Last night, courtesy of my friend Anne, we watched the director's cut of Lord of the Rings. Much longer, and much more coherent and emotionally satisfying as a narrative than the commercial release, though if the third one has any more of Sam I doubt I'll be quite so thrilled: what an annoyingly abject character he is, with his "Mr Frodo". (I thought we were being told to disapprove of the hobbit class hierarchy with the jibe at the Sackville-Bagginses, and all.)
Anyway. As one after another character's eyes glazed over at the sight of the ring, I started thinking about the talkback radio I'd heard the other day. It was bushfire-awareness day on the ABC, as Victoria starts to count down for the next fire season, coming way too quickly on the heels of the last. I don't know how many times I've heard Christine Nixon explain to people who complain about how slowly things are happening that many people are still in the grip of post-traumatic stress, and can't be hurried to make decisions. At the same time, it's becoming clear that if last February's conditions are repeated this year — and there's every expectation they will be — that the only safe thing for many people to do is to leave, and not stay and (heroically) "defend" their property. But with many towns in the hills, there is just one road out. How easy it would be for those roads to become blocked.
Anyway. Richard Stubbs was discussing the difficulty of cleaning up your property, and sorting out what you would take if you had to evacuate in a hurry, and started coaxing callers who were hoarders to phone in. Not that they identified themselves as such, but there were a number of calls from slightly puzzled folk who said yes, they did have lots of piles of papers in the house, but that it was possible to walk a path through from one room to another, and was that really a problem? Another said a friend had volunteered to help him go through the piles of papers on his dining-room table, but that it would take a while, because he had to look at every piece first before deciding if it could go. Some huge proportion of house fires, it turns out, are in the homes of hoarders.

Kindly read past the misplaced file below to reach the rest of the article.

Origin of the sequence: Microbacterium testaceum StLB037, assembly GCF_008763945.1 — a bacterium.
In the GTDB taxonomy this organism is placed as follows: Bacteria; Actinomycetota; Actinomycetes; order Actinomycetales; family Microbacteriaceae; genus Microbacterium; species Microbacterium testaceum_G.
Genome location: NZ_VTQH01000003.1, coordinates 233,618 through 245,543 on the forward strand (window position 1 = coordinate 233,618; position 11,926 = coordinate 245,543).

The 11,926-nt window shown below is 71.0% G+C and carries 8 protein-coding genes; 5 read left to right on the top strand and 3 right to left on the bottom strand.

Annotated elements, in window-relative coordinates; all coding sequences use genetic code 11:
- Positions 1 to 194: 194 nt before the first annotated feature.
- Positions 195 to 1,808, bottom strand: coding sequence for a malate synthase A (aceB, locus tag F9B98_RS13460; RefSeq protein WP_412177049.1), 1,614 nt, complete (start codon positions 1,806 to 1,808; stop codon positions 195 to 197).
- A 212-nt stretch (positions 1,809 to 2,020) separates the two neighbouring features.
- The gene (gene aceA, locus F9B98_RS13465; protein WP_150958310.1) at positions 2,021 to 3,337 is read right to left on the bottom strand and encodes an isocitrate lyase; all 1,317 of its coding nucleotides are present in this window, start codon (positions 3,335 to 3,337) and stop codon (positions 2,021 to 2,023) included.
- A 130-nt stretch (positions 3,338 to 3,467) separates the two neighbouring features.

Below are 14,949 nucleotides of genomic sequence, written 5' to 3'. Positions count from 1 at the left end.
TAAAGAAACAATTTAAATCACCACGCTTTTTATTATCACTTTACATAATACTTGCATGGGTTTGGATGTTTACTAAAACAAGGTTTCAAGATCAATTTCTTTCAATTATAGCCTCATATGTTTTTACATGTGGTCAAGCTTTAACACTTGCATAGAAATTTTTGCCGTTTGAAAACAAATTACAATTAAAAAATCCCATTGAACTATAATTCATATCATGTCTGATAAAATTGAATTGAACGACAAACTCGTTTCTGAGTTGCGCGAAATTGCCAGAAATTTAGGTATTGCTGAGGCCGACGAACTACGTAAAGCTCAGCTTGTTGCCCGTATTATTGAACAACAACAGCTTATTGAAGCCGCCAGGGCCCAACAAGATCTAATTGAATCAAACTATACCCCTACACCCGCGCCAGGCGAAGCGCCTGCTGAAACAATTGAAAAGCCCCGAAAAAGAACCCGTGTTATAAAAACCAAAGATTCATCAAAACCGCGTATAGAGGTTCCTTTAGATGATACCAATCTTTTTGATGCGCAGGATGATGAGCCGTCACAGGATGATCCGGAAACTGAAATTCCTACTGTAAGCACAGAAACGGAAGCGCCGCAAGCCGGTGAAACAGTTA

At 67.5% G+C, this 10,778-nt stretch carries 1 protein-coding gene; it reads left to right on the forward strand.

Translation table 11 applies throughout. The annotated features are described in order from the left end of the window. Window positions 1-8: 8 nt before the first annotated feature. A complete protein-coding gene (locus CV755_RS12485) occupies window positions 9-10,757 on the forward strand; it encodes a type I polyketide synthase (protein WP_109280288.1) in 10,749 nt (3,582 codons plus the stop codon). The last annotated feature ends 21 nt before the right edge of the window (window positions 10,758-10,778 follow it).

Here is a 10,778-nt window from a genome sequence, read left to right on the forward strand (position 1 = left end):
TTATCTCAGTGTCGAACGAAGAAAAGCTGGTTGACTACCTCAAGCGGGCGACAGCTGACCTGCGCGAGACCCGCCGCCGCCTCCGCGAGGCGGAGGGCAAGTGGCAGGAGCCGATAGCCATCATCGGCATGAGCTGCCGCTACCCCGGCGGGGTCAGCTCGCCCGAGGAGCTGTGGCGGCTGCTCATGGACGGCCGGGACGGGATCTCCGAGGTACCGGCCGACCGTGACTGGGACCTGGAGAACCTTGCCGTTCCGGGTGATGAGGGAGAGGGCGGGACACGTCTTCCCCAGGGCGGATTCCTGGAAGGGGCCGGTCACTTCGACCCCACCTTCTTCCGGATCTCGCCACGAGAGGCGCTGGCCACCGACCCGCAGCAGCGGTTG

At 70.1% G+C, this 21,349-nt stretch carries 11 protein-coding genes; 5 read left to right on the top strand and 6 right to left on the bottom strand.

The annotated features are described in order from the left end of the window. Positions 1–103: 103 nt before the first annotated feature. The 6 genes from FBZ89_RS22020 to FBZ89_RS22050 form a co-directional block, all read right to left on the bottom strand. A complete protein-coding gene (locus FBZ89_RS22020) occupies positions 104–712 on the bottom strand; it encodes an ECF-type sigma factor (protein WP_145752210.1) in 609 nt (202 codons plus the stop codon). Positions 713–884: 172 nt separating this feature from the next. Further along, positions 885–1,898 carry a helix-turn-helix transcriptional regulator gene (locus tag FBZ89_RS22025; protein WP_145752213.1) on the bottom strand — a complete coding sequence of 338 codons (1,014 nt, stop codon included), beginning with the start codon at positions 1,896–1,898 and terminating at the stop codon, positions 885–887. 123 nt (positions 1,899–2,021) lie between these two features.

And then I read Jeffrey's post about going through most of the household items before a temporary move, and giving and throwing things away.
And I think about my son, who buys lost of his clothes from second-hand and charity shops, but now makes a point of trying to take something back whenever he goes shopping.
So. I am at least going to clean up my study today. I do try not to keep papers, but I have 6 filing cabinet drawers at home, and 16 in the office. When I go back to work next year, I'm going to get rid of at least one four-drawer set: I can't possibly need all that stuff. I'm going to do a clean-out of my wardrobe, soon, too (although now that I am in my new gym routine, there are a number of items that will soon graduate into the "wearable" category).
But it's hard not to love beautiful things. I have a ridiculous affection for pretty cups, plates and saucers; I love the jewellery I have collected, and that has been given to me, over the years. I love the convenience of my books, but as objects and vehicles of ideas, they are mostly replaceable. If I think of a fire going through the house, though, which of my personal possessions would I want to take? The computer (or the hard drive back-up); two drawers of Garter files, which would be very hard to replace; the photo albums (maybe: so long as my family were safe I wouldn't mind so much); and my jewellery. And apart from the house itself, which we have laboured long and hard on, what would grieve me most to lose? I think it would be the piano. Which is irrational, because if our insurance ran to it, it would be replaceable. But it was one of the hardest things to buy and to commit to, and is one of the most beautiful things in the house. And the thought of all that finely wrought wood going up in flames is quite shocking.
Of course, we are not in a fire zone. But then, that's what a lot of people think...
What would you would find hardest to lose?